Background: Depressive symptoms in people with heart failure (HF) are highly prevalent. Caring for patients with both HF and depression may be more burdensome than caring for patients with HF alone. Aims: The purpose of this study was to examine differences in caregivers' outcomes (i.e. caregiving burden, difficulty and time spent on caregiving, perceptions of life change as a result of caregiving, and quality of life) between caregivers who take care of HF patients with depressive symptoms and without depressive symptoms. Method: Patient-caregiver dyads at an outpatient clinic completed survey questionnaires. Patients' depression was assessed using the Beck Depression Inventory-II (BDI-II); primary caregivers completed caregiving outcome questionnaires. Differences in caregiving outcomes between patients with and without depressive symptoms (BDI-II≥14) were examined using t-tests, Chi-square, and Mann-Whitney U-test. Results: Of 102 patients (64% male, mean age 61, 41% NYHA Class III-IV, mean ejection fraction 35.8±13.9), 26.5% had clinically significant depressive symptoms. Of the primary caregivers (78% female; mean age 56.7), 42% reported severe burden (the Zarit Burden Interview (ZBI)≥17). Caregivers of patients with depressive symptoms had a higher level of burden (25±13 vs 13.5±12 on the ZBI; p<0.001), spent more time caregiving (37±12 vs 30±11 on the Oberst Caregiving Burden Scale; p=0.004), and reported worse mental quality of life (46±10 vs 51±10 on the SF-12v2; p=0.026) than those of patients without depressive symptoms. Conclusion: Family members caring for HF patients with depressive symptoms had significantly higher levels of caregiving burden and worse quality of life compared to those caring for patients without depressive symptoms.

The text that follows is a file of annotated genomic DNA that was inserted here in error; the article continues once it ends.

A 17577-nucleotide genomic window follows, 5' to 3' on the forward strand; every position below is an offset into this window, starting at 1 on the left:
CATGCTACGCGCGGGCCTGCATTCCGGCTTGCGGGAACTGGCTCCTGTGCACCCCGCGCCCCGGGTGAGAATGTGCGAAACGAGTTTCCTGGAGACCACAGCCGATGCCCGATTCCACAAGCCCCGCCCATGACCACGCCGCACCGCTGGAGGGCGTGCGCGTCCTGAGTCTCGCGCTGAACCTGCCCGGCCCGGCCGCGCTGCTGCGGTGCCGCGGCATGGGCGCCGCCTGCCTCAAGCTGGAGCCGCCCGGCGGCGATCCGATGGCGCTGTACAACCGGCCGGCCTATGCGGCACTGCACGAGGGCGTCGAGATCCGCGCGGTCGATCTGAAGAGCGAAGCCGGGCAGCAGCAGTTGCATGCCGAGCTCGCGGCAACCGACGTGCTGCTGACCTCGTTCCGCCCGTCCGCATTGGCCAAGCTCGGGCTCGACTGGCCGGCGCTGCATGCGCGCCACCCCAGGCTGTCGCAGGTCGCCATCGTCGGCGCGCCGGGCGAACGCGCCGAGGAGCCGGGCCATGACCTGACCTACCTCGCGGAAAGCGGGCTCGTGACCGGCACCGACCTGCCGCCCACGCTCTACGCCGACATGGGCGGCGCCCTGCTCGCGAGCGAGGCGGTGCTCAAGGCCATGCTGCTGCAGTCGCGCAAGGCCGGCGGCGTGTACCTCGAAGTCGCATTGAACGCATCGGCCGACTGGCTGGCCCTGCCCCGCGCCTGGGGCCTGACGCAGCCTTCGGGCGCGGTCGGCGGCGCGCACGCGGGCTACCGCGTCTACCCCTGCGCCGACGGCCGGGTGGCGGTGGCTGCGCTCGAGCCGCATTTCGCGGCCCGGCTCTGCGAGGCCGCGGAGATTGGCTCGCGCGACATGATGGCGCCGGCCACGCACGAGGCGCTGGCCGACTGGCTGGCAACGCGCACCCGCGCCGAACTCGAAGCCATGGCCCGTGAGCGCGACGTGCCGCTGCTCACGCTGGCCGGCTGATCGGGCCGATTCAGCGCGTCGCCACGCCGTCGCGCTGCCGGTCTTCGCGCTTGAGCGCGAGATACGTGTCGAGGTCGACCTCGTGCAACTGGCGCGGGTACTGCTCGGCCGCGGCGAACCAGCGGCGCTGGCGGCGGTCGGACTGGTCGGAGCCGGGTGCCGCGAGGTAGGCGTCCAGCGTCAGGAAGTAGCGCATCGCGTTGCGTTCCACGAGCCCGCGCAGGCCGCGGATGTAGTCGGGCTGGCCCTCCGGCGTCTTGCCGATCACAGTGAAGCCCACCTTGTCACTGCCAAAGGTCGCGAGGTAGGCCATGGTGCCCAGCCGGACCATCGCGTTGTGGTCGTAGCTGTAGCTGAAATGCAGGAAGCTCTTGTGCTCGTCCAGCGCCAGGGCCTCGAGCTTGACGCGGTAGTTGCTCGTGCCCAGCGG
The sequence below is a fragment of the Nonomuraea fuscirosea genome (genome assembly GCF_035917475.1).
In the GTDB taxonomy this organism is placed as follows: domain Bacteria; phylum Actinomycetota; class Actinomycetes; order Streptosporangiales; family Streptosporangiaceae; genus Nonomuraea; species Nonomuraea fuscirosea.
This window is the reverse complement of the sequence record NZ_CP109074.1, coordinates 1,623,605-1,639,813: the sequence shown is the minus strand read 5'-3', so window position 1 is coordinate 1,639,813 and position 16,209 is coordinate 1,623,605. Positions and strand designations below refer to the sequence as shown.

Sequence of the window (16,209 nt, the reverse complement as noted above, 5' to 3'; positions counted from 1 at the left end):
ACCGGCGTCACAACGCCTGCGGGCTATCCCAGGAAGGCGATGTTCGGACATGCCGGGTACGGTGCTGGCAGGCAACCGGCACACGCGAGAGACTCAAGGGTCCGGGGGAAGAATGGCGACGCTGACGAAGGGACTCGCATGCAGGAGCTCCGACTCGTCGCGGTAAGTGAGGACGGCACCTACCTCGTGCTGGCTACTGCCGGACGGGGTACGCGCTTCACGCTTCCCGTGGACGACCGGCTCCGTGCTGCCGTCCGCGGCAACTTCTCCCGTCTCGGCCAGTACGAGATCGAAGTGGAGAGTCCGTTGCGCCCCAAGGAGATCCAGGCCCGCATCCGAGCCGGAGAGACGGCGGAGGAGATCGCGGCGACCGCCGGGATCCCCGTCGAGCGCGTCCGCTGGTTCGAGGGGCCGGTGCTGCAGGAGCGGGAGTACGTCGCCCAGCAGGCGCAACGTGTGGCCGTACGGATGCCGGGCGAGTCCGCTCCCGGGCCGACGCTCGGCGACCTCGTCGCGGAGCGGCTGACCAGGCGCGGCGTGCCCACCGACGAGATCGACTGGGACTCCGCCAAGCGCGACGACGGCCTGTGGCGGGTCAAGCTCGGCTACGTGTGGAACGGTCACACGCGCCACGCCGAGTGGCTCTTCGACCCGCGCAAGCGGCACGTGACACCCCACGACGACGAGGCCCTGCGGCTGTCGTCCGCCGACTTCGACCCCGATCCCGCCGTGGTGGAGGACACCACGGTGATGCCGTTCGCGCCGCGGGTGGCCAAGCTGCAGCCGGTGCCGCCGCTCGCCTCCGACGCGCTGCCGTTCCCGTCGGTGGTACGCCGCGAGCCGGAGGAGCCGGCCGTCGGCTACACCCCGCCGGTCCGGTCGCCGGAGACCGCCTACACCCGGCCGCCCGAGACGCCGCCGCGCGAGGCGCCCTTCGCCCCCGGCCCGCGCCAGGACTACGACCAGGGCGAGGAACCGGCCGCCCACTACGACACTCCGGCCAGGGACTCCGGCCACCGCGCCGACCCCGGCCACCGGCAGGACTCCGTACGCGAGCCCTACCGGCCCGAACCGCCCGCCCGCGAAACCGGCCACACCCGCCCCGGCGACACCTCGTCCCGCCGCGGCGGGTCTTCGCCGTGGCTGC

- family caregivers
- heart failure
- quality of life
ASJC Scopus subject areas
- Cardiology and Cardiovascular Medicine
- Advanced and Specialized Nursing